Operationalization Within a Performance Setting

Layered frameworks have been helpful in earlier research for structuring the investigation into music interactions (Camurri et al., 2001; Leman, 2008). The layered framework here extends these approaches with a focus on the complementary nature of a mixed-method approach and the time-varying aspects, viewing the musical interaction as consisting of multiple interdependent parts. Layers are functionally coupled by non-linear relations allowing the emergence of patterns in time-varying dynamics in each layer. They frame and couple the dynamics of quantitative bodily and multisensory coordination patterns with the (inter)subjectively felt qualities of the music interaction. The framework aims to serve as a template to map this dynamic landscape of time-varying dynamics and aid in the uncovering of insightful states and transitions in a broad range of social interactions. It allows the investigation of social presence in different performance settings and distinguishes interactions using a specific operationalization of qualitative and quantitative methods in each layer. These operationalizations can vary from simple setups with for example, audio-, video-recordings, and annotations in the performance, co-regulation, or subjective layer to the more complex setups that will be presented in the case-study below. One performance setting might have time-delay or phase as variable of interest in the performance layer, while another might focus on frequency. Some settings will require the observation of neurophysiological signals while others might focus on movement data or self-reporting. Direct assessment is preferred over post-experimental reports to avoid the influence of self-referential cognitive processes or interfering in the interaction. Application of the framework then allows to identify interactions with for example close coordination and intense subjective experiences but nevertheless inferior performance such as when two tennis players are struggling to have long rallies but nevertheless experience heightened attention and synchronized movements. Other interactions can have successful performance outcomes, but fail in creating fertile metastable dynamics (Kelso, 1995; Tognoli et al., 2020) in other layers. Examples can be found in the interactions between human users and current state-of-the art artificial intelligence in video games, humanoid robots, or virtual assistants that lack successful (embodied) co-regulation and dynamic intentional relations.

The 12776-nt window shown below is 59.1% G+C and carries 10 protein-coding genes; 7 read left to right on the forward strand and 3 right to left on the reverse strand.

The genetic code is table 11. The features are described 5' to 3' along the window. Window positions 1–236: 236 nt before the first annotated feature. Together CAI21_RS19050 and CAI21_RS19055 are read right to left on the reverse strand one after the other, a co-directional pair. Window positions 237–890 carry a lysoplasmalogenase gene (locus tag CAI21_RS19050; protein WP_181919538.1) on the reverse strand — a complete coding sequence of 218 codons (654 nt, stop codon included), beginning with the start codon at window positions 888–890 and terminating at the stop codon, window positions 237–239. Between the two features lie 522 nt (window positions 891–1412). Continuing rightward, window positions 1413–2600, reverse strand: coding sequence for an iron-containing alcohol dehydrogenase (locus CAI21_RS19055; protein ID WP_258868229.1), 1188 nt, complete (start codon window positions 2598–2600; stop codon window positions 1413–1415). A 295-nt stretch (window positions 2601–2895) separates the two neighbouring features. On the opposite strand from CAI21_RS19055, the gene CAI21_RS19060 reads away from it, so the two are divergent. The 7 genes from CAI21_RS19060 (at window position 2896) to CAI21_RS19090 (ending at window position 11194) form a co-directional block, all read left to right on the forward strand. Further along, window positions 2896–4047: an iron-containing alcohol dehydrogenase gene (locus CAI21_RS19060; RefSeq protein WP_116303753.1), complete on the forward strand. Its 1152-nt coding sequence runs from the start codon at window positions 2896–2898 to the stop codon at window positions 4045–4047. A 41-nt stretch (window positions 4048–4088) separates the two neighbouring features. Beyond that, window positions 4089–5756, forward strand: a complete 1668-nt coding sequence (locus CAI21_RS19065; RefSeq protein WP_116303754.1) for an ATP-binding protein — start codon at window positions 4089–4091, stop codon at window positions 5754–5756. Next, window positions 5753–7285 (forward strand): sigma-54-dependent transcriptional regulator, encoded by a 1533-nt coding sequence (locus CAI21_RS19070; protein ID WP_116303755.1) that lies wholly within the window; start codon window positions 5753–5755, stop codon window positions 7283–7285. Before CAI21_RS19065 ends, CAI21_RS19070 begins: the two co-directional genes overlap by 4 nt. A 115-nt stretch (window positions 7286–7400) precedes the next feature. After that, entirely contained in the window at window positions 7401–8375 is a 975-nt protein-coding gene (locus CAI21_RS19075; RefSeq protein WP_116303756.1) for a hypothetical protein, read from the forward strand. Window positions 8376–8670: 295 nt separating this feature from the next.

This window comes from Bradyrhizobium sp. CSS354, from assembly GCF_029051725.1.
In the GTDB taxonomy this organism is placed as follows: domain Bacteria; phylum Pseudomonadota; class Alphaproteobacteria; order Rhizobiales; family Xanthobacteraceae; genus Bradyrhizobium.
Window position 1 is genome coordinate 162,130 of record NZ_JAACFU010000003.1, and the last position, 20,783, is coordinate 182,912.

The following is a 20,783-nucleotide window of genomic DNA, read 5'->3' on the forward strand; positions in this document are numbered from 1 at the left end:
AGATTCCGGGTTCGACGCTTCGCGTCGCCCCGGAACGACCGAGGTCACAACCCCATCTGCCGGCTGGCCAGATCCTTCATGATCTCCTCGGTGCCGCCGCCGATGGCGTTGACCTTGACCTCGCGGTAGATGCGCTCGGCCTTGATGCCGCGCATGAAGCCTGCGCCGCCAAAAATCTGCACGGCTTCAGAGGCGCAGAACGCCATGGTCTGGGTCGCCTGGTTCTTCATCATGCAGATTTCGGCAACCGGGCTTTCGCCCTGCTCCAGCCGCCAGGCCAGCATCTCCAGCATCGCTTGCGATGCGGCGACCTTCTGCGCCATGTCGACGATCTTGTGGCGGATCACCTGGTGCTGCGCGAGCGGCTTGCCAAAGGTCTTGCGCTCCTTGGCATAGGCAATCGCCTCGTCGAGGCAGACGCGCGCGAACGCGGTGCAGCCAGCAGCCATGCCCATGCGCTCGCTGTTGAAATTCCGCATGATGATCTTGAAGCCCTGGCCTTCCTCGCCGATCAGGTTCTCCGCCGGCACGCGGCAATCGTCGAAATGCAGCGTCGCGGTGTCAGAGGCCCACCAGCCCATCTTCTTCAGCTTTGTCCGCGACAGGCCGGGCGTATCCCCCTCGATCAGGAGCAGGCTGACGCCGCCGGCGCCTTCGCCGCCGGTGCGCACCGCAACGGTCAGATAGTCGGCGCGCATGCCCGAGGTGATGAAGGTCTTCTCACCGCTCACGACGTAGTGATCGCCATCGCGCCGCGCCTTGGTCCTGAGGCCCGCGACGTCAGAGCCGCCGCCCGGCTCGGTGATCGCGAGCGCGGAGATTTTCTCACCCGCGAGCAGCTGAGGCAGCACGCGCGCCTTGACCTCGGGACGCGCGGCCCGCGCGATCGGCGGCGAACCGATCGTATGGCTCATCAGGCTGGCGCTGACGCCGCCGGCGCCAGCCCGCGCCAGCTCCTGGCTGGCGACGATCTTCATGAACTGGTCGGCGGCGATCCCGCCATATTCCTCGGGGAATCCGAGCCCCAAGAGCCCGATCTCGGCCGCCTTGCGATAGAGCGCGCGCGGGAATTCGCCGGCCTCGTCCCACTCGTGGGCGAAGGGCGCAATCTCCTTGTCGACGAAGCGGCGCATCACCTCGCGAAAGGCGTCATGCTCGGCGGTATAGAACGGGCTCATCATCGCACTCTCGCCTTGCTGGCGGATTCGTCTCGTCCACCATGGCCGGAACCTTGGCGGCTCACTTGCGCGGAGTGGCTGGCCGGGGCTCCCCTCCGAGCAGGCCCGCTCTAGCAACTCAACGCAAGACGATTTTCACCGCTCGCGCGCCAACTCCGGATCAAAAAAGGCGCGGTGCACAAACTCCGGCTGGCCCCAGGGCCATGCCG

A Case-Study: Piano Phase

“Piano Phase” (1967) is a composition for two pianos, written by minimalist composer Steve Reich. The piece applies his phase-shifting technique as structuring principle of the composition and is written for two pianists. The piece was chosen as case-study, as it provides an excellent musical case to assess social presence in VR music performance across the different layers in our proposed methodological framework. First, the performance output, the instructed phase shifts throughout time, can be objectively assessed and compared across different performances. Second, the performance requires skilled co-regulation between pianists in order to successfully perform. And third, as also Reich acknowledges, the performance of the piece has profound psychological aspects, related to sensuous-intellectual engagement, and strong (inter)subjective experiences of heightened attention, absorption, and even ecstasy.